Fred C. Dobbs and Bob Curtin, both down on their luck in Tampico, Mexico in 1925, meet up with a grizzled prospector named Howard and decide to join with him in search of gold in the wilds of central Mexico. Through enormous difficulties, they eventually succeed in finding gold, but bandits, the elements, and most especially greed threaten to turn their success into disaster.Written by
Jim Beaver <firstname.lastname@example.org>
Though the daily rushes impressed Warner Bros., Jack L. Warner, he nearly went berserk with the weekly expenditures. After viewing one scene, Warner threw up his hands and shouted to producer Henry Blanke, "Yeah, they're looking for gold all right - mine!" During another screening of rushes, Warner watched Dobbs stumble along in the desert for water. Warner jumped up in the middle of the scene and shouted to a gaggle of executives, "If that s.o.b. doesn't find water soon I'll go broke!" Warner had reason to be upset. John Huston and Blanke led him to believe that the film would be an easy picture to make and that they would be in and out of Mexico in a matter of weeks. Because Warner was notorious for not actually reading scripts, he assumed the film was a B-movie Western. As the full extent of Huston's plans became apparent, Warner nearly blew a gasket. He was especially unhappy with the way the film ended, arguing that audiences wouldn't accept it. Ironically, Warner was correct, since the initial box office take was as impressive as fool's gold. But the film was a huge critical success and, in its many re-releases, it more than earned its original investment of $3 million. See more »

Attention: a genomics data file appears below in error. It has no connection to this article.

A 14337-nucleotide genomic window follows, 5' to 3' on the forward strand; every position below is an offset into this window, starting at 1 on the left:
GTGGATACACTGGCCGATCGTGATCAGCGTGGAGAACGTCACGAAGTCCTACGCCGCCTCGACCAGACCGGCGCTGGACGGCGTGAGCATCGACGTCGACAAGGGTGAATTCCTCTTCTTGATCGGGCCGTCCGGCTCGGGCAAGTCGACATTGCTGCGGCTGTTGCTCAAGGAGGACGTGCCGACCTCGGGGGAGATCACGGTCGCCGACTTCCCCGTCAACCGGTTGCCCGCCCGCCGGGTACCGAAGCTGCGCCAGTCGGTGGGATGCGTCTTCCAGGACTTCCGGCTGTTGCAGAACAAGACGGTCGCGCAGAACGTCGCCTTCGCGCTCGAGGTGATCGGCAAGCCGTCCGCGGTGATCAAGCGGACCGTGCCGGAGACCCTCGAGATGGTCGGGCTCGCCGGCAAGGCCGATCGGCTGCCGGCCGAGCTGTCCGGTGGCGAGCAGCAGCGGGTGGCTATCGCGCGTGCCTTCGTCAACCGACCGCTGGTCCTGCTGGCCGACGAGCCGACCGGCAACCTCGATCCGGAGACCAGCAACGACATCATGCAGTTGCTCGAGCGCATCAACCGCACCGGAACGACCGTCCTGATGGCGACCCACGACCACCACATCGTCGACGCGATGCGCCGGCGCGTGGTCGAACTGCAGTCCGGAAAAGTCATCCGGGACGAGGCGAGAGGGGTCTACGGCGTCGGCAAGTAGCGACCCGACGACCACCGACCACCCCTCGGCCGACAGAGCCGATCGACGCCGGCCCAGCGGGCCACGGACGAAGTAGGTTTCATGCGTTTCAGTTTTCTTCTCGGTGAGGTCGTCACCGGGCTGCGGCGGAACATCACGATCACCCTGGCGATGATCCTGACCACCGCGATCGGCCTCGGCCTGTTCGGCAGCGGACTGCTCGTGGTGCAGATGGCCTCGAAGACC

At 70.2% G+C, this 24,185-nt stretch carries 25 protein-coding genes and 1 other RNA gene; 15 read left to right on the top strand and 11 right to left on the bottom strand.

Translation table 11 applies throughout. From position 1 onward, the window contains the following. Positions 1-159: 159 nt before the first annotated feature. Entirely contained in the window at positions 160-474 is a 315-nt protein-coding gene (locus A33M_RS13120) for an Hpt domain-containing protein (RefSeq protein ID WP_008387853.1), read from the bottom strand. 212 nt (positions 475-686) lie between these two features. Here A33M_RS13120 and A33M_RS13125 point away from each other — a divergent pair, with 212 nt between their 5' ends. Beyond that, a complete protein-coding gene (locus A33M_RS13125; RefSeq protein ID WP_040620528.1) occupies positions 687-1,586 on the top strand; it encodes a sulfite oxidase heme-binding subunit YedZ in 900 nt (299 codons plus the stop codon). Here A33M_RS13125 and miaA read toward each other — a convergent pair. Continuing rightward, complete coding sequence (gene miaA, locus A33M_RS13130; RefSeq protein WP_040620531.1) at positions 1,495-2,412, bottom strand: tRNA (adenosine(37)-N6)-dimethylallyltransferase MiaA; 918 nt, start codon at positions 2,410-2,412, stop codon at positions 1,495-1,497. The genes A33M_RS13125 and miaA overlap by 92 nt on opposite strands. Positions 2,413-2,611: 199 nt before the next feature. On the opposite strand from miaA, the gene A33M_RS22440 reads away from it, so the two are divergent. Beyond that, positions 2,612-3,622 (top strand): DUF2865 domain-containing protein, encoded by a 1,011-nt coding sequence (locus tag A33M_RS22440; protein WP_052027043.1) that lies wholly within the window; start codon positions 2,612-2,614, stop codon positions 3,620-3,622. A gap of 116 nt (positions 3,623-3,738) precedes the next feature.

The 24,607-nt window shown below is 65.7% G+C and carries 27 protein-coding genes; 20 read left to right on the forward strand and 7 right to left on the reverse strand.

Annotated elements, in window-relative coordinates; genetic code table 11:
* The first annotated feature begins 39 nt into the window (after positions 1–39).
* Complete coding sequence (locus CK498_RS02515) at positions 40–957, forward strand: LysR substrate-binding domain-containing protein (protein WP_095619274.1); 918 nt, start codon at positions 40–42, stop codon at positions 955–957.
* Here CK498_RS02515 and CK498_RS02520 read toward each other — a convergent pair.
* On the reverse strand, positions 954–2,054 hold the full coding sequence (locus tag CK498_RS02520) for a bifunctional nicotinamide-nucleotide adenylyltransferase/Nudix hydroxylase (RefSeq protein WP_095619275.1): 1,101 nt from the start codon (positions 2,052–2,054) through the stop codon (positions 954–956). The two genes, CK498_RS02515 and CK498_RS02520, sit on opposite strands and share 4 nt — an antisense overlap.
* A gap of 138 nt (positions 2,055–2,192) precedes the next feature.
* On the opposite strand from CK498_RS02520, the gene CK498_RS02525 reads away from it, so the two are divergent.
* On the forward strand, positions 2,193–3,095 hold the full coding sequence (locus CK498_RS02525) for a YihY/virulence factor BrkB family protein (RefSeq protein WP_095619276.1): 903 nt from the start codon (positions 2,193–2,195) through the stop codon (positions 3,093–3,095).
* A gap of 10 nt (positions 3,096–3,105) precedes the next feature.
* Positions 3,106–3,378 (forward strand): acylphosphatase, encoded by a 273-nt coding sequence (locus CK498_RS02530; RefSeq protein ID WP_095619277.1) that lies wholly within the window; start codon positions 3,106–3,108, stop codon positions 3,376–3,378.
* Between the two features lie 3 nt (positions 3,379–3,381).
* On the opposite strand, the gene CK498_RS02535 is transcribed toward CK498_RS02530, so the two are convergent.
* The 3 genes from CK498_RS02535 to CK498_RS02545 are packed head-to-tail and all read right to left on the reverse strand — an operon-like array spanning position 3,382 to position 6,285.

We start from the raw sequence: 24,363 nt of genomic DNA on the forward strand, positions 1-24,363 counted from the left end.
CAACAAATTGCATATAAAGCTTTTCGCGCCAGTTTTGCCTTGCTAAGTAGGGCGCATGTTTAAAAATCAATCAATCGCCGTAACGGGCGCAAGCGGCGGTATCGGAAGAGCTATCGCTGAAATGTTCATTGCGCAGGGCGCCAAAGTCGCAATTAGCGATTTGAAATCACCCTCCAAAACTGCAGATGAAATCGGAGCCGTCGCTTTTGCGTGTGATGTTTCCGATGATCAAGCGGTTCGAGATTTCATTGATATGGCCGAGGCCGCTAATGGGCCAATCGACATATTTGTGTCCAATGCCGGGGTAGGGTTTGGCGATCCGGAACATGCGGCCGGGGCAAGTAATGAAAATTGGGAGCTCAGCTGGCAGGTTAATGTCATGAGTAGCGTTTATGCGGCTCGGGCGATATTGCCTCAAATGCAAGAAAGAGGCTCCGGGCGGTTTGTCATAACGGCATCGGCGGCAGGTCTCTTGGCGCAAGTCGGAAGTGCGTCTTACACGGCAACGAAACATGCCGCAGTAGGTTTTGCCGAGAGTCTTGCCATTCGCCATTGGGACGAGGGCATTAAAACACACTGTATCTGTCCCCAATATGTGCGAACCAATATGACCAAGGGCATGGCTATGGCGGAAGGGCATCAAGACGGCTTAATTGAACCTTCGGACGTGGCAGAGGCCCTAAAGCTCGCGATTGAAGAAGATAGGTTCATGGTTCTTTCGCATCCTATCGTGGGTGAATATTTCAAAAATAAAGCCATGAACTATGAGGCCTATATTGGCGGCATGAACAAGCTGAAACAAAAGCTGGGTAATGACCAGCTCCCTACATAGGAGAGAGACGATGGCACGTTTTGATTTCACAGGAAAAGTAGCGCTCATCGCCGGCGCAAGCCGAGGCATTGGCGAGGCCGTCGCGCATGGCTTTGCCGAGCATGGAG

During the reading of the dead man's letter Dobbs prepares a cigarette. He takes the tobacco pouch out of his pocket but doesn't take any tobacco out . rolls the paper and licks it. See more »
Say buddy, will you stake a fellow Am...
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Believe Me If All Those Endearing Young Charms
Played on harmonica by Walter Huston See more »
'Sierra Madre's' gold wasn't the only thing Bogart didn't get.
The only thing I have to add to the many well-written reviews here is this: it's astounding that Bogart wasn't nominated in the Academy Awards' Best Actor category. Sure, he had his share of nods in other years, but his portrayal of the complex Dobbs is unique. Watch this classic-for many reasons-and see if Bogie's performance isn't Oscar-worthy.
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